Login for PhD students/staff at UCPH      Login for others
Ice Core Analysis and Techniques (ICAT) *POSTPONED until 14-18 March 2022
Provider: Faculty of Science

Activity no.: 5890-20-11-31
Enrollment deadline: 01/04/2020
PlaceNiels Bohr Insitute
Tagensvej 16, 2200 København N
Date and timeNovember 2020
Regular seats
ECTS credits3.00
Contact personJulie Meier Hansen    E-mail address: juliemh@nbi.ku.dk
Enrolment Handling/Course OrganiserJulien Westhoff    E-mail address: julien.westhoff@nbi.ku.dk
Grading scalePassed / Not passed
Course workload
Course workload categoryHours
Preparation / Self-Study10.00
Evaluation / reporting5.00
Course hours40.00


Aim and content
Ice cores are the only geophysical archive material, which preserves the atmosphere of the Earth – including its precipitation and impurities. Over 50 years, this field of research has seen remarkable achievements and breakthroughs in analytical complexity and precision, which are sure to continue.

The Earth’s climate over the last 800,000 years is understood through ice core analyses, particularly of the impurities, stable isotopes of water, and trace gases found in deep ice core samples. Understanding the past provides insight into how current or projected levels of greenhouse gases will affect Earth’s future climate. Efforts are underway to extend the ice core climate record back to 1 or 2 million years ago, demanding a new generation of ice core analytical techniques.

The results from ice cores cannot be fully appreciated without understanding the analytical techniques behind the measurements, as well as the implicit assumptions related to the emission, transport and deposition of the species analysed. These include a variety of approaches such as continuous flow analysis (CFA) for the analysis of impurities, but also ion chromatography, ICP-MS and a number of other methods used for high resolution measurements of the impurity content in ice cores. Laser spectroscopy has replaced older-generation technology such as mass spectrometry for the analysis of some gases preserved in polar ice.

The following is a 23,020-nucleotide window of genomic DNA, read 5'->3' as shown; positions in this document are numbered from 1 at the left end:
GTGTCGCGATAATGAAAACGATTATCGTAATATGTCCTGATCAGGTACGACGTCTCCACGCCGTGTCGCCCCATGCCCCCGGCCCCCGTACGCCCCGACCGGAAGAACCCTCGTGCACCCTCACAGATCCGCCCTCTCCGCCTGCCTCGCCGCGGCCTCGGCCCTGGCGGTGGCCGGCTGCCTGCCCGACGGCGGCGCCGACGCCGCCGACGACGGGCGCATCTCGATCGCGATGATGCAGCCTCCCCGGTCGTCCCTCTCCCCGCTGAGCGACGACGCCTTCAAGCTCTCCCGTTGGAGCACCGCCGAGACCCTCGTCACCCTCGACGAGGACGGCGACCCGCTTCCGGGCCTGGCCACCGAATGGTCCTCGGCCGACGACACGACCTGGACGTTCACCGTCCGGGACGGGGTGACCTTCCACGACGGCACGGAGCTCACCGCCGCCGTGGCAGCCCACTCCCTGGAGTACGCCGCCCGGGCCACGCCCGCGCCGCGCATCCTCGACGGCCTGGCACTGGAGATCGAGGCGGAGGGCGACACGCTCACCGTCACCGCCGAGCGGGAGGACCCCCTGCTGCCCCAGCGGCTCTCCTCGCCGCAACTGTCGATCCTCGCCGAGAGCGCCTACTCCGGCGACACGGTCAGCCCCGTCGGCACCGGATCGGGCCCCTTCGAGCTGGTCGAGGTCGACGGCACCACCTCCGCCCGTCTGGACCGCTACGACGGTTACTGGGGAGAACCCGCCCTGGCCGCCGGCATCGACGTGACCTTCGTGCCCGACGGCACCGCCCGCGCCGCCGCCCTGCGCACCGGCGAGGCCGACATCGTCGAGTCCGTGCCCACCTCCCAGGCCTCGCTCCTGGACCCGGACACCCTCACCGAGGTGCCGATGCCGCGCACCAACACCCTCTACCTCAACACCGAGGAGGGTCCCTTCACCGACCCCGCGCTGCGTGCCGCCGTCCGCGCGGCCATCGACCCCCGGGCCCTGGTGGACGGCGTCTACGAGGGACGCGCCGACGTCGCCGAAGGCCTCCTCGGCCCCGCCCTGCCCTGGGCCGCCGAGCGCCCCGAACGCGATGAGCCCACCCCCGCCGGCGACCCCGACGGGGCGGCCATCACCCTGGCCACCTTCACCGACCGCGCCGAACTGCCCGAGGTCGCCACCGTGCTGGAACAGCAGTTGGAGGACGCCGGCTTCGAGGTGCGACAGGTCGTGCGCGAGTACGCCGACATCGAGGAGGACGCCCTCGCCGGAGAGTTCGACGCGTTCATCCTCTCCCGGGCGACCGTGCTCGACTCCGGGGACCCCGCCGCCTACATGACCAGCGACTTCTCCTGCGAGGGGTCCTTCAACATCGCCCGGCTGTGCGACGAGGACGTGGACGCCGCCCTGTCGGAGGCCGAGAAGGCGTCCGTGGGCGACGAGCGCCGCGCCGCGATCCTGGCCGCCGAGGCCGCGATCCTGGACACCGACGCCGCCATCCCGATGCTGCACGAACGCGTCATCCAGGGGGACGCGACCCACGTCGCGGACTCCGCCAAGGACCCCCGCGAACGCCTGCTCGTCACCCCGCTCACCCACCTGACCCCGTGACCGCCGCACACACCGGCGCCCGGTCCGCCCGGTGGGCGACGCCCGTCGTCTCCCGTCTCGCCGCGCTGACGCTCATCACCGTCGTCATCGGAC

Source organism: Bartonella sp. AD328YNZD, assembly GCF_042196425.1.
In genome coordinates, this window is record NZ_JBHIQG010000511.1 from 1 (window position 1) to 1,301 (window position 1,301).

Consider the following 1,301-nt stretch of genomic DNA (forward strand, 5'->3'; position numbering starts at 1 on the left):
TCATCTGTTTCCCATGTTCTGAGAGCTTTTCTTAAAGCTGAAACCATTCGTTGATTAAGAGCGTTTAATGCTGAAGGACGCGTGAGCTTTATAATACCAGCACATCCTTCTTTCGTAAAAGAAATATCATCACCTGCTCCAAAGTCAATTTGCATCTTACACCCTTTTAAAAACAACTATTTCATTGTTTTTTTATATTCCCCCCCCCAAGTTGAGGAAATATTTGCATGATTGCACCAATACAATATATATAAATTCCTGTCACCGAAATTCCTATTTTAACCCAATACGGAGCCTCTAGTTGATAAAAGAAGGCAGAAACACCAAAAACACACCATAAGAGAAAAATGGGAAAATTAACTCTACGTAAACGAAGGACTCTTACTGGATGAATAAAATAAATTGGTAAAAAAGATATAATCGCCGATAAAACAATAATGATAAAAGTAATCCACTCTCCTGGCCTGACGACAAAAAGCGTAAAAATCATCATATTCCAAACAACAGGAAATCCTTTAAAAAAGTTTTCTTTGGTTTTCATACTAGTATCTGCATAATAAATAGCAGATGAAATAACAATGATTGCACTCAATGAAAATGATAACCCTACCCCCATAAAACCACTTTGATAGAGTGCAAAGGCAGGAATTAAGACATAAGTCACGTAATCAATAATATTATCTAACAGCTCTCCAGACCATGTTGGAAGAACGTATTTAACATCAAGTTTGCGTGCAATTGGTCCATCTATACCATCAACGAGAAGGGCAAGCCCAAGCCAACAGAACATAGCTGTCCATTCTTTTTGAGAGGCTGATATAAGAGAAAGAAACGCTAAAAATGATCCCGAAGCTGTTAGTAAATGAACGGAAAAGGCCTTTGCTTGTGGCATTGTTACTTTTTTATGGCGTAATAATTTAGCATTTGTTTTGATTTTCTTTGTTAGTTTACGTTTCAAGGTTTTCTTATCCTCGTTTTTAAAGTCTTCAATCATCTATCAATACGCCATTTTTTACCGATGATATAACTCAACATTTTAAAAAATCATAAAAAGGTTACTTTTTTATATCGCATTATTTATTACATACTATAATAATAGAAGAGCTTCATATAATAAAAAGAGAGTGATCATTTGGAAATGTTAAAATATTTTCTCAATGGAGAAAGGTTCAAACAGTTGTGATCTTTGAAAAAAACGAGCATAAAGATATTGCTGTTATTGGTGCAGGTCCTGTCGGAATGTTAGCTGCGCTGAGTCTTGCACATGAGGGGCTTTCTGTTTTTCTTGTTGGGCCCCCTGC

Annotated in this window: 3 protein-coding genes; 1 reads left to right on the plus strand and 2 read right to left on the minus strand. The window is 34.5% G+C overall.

Further the course will explore the effect of ice flow on the ice core records and post-depositional changes potentially occurring to components in situ over hundreds and thousands of years.

Ice core analysis techniques (ICAT) aims to educate a new generation of ice core researchers and foster a collaborative environment for future glaciological projects. The course is aimed at PhD students and junior postdocs who conduct ice core analysis or are users of ice core data (glaciological, oceanographic, climate modelers).

The course will further provide a forum for data producers and users to meet and establish collaborations intended to last beyond the duration of the course and into the research careers of the attendees. The course will enhance the knowledge transfer also between PhD’s within the ice core community and provide an overview of new methods developed for the analysis of ice core climate data.

Learning outcome
· Know about development in new experimental methods for analyzing gases and impurities in ice.
· To understand the part of the ice core signal not related to climate.
· To inform on new views of climate, gases, dust and aerosols using new analytical tools and new ice core samples.
· To strengthen international networks and provide early collaborative opportunities for students involved in earth sciences, particularly ice core research.

Target group
The course is aimed at PhD students and junior postdocs who conduct ice core analysis or are users of ice core data (glaciological, oceanographic, climate modelers).

Guest lecturers:
Postdoc Bradley Markle, California Institute of Technology, Division of Geologic and Planetary Science, USA
Professor Ilka Weikusat, Alfred Wegener Institute, Germany
Dr Anja Eichler, Paul Scherrer Institute, Switzerland

Local lecturers, Niels Bohr Institute, University of Copenhagen
Professor Thomas Blunier
Assistant Professor Helle Astrid Kjær
Associate Professor Anders Svensson

Information re. course description/lecturers to be updated.

Click the search button to search Courses.

Course calendar
See which courses you can attend and when

Publication of new courses
All planned PhD courses at the PhD School are visible in the course catalogue. Courses are published regularly.